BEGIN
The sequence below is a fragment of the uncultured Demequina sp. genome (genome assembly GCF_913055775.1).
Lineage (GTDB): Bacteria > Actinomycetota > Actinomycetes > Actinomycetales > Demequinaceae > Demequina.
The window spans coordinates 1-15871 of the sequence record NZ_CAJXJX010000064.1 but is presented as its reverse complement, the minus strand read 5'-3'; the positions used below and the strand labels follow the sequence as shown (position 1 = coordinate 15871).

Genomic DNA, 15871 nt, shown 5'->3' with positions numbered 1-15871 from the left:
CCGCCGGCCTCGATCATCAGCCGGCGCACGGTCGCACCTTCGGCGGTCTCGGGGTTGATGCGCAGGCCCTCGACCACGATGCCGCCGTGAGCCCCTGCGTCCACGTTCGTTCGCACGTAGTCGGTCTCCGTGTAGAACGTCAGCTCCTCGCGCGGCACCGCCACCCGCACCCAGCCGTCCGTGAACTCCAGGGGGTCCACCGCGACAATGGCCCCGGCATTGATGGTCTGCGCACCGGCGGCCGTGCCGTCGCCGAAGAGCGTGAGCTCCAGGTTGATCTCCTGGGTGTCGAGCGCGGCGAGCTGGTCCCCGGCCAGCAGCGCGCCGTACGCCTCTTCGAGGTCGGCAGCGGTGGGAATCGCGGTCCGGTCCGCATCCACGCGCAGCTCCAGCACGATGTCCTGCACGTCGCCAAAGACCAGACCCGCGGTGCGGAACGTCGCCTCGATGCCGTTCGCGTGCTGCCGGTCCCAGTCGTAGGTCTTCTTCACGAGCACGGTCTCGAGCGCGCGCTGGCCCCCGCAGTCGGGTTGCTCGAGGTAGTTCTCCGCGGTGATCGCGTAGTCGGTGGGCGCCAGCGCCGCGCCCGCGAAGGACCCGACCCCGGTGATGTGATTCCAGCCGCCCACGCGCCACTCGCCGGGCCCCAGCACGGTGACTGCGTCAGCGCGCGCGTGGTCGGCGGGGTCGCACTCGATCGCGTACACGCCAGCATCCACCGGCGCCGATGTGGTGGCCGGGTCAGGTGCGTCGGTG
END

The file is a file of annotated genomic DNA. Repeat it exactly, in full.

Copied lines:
The sequence below is a fragment of the uncultured Demequina sp. genome (genome assembly GCF_913055775.1).
Lineage (GTDB): Bacteria > Actinomycetota > Actinomycetes > Actinomycetales > Demequinaceae > Demequina.
The window spans coordinates 1-15871 of the sequence record NZ_CAJXJX010000064.1 but is presented as its reverse complement, the minus strand read 5'-3'; the positions used below and the strand labels follow the sequence as shown (position 1 = coordinate 15871).

Genomic DNA, 15871 nt, shown 5'->3' with positions numbered 1-15871 from the left:
CCGCCGGCCTCGATCATCAGCCGGCGCACGGTCGCACCTTCGGCGGTCTCGGGGTTGATGCGCAGGCCCTCGACCACGATGCCGCCGTGAGCCCCTGCGTCCACGTTCGTTCGCACGTAGTCGGTCTCCGTGTAGAACGTCAGCTCCTCGCGCGGCACCGCCACCCGCACCCAGCCGTCCGTGAACTCCAGGGGGTCCACCGCGACAATGGCCCCGGCATTGATGGTCTGCGCACCGGCGGCCGTGCCGTCGCCGAAGAGCGTGAGCTCCAGGTTGATCTCCTGGGTGTCGAGCGCGGCGAGCTGGTCCCCGGCCAGCAGCGCGCCGTACGCCTCTTCGAGGTCGGCAGCGGTGGGAATCGCGGTCCGGTCCGCATCCACGCGCAGCTCCAGCACGATGTCCTGCACGTCGCCAAAGACCAGACCCGCGGTGCGGAACGTCGCCTCGATGCCGTTCGCGTGCTGCCGGTCCCAGTCGTAGGTCTTCTTCACGAGCACGGTCTCGAGCGCGCGCTGGCCCCCGCAGTCGGGTTGCTCGAGGTAGTTCTCCGCGGTGATCGCGTAGTCGGTGGGCGCCAGCGCCGCGCCCGCGAAGGACCCGACCCCGGTGATGTGATTCCAGCCGCCCACGCGCCACTCGCCGGGCCCCAGCACGGTGACTGCGTCAGCGCGCGCGTGGTCGGCGGGGTCGCACTCGATCGCGTACACGCCAGCATCCACCGGCGCCGATGTGGTGGCCGGGTCAGGTGCGTCGGTG